By Kirsten Sidebottom

Think about a time when you felt super welcomed into a new setting and not only welcomed, but you felt like the people there -- maybe even the regulars -- actually wanted you to be there. Now reflect on how that made you feel. What did they do to make you feel welcomed? Why does this moment stick out to you?

Now I want you to take another moment to think about a time where you didn't feel welcomed into a particular setting at all. Maybe it was a social event. Maybe even a family dinner. Maybe it was a time when you tried a church for the very first time. Now, really spend a moment to reflect on how that made you feel. What about this moment made you not feel welcomed?

Chances are you probably felt like a million bucks when you were eagerly welcomed somewhere new. You could tell they were sincere in their appreciation of your presence. You probably felt like you were someone special. You felt loved. This warm embrace left you feeling like you belonged. All of a sudden, you felt at ease.

On the other hand, if you’ve ever gone somewhere where you didn't feel welcomed or you felt entirely unnoticed by others, you probably didn’t leave feeling super great about yourself. You definitely didn’t leave with the best impression of the unwelcoming meanies. You may have even felt the pangs of rejection. Truthfully, it probably felt pretty crummy.

Which of the above examples of hospitality (or lack thereof) do you think exemplify the person of Jesus?

A major role of Jesus’ ministry and the commission we are to take part in now, revolves around the idea of hospitality – inviting outsiders in, giving them a seat at the table, bringing strangers and even enemies into relationships as family. Jesus loves when people come to meet with Him. Not only that, but the idea of community and the notion of each one of us belonging to one another as parts of a body, has always been one of God’s priorities. Think about the Trinity: Father, Son and Holy Spirit existing as one divine community. Also, we know that Jesus and the rest of heaven gets pumped whenever someone new enters into the family – the angels throw a party in Heaven whenever a sinner is saved, for crying out loud (Luke 15:7-10)! Even think of the parable of the prodigal son. The son wastefully spent all of his inheritance, disrespected his father, and still the father saw him when he was a long way off. At that moment, the father was filled with so much joy and anticipation that he hiked up his robe and sprinted out to embrace his son with full acceptance back into their family. This embrace (and the party that ensued after) is a prime example of how -- regardless of where we’ve been and the things we’ve done -- Jesus jumps out of his seat with eager expectation to welcome us home (Luke 15).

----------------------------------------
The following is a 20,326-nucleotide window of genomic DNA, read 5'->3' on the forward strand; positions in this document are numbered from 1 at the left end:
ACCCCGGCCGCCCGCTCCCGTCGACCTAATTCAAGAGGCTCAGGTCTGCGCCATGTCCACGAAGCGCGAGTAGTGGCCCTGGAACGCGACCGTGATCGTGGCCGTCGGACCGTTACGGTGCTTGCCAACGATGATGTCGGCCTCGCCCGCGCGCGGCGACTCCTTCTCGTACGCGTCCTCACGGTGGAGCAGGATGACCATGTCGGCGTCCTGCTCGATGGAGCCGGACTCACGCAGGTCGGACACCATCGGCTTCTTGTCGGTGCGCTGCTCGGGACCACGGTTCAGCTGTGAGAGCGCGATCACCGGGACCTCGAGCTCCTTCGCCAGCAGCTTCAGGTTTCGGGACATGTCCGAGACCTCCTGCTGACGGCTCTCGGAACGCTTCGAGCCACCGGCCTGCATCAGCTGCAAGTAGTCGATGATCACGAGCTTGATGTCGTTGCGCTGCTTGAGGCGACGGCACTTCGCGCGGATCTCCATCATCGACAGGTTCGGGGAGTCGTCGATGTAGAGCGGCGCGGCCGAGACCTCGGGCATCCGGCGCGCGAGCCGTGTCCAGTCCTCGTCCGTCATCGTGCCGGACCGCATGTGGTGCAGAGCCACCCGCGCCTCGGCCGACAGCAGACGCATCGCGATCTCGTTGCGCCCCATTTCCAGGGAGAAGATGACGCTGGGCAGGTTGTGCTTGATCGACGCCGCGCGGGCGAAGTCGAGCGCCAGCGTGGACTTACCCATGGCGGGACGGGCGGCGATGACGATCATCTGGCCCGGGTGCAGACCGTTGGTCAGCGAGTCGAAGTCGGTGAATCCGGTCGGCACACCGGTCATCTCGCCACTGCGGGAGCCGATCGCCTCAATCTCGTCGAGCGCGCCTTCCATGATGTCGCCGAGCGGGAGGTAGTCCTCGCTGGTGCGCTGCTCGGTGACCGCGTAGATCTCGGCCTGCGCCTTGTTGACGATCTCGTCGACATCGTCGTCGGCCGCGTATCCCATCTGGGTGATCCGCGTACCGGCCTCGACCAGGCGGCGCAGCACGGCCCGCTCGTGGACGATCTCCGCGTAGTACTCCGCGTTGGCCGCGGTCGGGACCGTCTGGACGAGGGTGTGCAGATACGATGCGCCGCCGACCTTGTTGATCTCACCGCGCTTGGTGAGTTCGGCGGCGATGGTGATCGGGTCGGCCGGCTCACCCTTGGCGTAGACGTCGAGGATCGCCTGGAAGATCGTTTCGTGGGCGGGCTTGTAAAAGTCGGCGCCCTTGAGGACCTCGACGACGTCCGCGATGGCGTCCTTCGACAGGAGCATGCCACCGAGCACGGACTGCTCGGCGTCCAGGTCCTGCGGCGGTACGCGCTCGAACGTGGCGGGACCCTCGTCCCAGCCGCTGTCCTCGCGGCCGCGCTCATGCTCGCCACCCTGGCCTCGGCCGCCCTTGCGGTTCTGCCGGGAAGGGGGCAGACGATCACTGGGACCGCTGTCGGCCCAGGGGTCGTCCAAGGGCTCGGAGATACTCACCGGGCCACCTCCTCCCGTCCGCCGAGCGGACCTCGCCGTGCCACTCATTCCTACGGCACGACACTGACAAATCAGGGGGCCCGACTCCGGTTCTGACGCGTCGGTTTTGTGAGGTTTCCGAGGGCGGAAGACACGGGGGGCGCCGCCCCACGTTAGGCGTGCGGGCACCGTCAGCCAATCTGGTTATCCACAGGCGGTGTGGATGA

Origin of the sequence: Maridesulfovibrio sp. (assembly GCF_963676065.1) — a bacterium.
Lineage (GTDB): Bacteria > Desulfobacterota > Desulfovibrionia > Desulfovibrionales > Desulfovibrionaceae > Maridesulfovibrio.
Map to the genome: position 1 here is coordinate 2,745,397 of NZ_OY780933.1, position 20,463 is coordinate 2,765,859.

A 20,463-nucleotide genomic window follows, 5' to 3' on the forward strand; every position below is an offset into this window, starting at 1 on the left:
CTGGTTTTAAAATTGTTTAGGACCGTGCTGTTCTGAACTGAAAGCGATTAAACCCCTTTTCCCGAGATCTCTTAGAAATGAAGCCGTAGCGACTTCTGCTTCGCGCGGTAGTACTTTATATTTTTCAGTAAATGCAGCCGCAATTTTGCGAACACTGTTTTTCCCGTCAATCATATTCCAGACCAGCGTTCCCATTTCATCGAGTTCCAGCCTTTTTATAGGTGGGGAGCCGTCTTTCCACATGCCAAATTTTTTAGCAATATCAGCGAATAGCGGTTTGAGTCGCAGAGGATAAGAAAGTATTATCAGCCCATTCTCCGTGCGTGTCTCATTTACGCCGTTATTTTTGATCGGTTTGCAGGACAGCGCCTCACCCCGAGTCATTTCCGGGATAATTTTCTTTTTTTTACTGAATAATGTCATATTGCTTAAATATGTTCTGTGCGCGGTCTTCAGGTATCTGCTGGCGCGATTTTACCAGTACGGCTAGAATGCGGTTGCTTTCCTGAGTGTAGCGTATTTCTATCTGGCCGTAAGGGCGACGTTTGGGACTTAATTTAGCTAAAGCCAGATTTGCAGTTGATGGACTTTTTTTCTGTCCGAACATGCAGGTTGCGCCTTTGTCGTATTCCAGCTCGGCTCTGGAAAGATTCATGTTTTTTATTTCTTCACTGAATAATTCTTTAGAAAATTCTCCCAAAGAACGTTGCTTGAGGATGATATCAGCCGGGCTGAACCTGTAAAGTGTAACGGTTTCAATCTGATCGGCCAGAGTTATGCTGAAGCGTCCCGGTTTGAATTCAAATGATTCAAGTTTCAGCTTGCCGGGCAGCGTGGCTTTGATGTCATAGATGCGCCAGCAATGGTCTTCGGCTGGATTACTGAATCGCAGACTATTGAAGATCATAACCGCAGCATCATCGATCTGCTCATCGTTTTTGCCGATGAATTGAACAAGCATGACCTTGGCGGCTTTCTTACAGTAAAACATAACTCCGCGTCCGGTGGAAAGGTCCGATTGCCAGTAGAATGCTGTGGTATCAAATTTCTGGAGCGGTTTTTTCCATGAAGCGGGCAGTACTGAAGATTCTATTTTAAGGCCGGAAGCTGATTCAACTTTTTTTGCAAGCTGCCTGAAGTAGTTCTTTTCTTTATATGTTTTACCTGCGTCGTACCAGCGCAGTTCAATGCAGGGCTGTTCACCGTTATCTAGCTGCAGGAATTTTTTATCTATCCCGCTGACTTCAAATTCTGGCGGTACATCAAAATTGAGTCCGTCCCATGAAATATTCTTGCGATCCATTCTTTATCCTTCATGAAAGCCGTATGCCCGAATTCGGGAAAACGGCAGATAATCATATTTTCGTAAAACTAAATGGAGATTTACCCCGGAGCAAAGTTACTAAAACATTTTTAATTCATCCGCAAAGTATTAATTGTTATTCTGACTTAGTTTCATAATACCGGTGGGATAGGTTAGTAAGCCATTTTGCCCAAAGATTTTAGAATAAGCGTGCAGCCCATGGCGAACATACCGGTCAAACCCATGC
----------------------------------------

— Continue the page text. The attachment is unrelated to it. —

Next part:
Researchers and theologians everywhere have found that there is one thing each human desires -- to belong. We all have this deep longing within us that hungers for connection with other people. And of course, every single person has a soul longing to be united with God. We are created for connection.

At New Circle, we care that everyone who walks through the door is greeted with love, belonging, acceptance, and enthusiasm.

We serve bagels, coffee, and fruit every week to play a role in the way we welcome people into our community. With all of the food and meal sharing in the Bible (Jesus eating meals, breaking bread, etc.), it's safe to say that there’s something special and meaningful about gathering with food. In Jesus’ times, inviting someone to have a meal signaled a desire to have a deeper relationship with that person. Food breeds community. It's an equalizer, so we all need it. And on that end, not only was Jesus not picky about who he ate with, he was and is generous in his provision for us (John 4:14; John 6:35).

These are the kinds of thoughts that go into how we strive to intentionally make New Circle attendees feel welcome and like they belong and fit it with the family.

While all of this may feel like a weighty explanation for why we choose to serve coffee, fruit, and bagels every week, we know that simple actions at the surface level can reach far beyond what we can even expect. Our desire in seeing Circle City made new is to show people what Jesus is like. Our heart is for every single visitor to simply receive when they come worship with us acceptance -- hugs, high-fives, and caffeine. We want every person to be known, loved, and cared for as soon as they walk into our doors.

It's more than just having a snack on Sundays.


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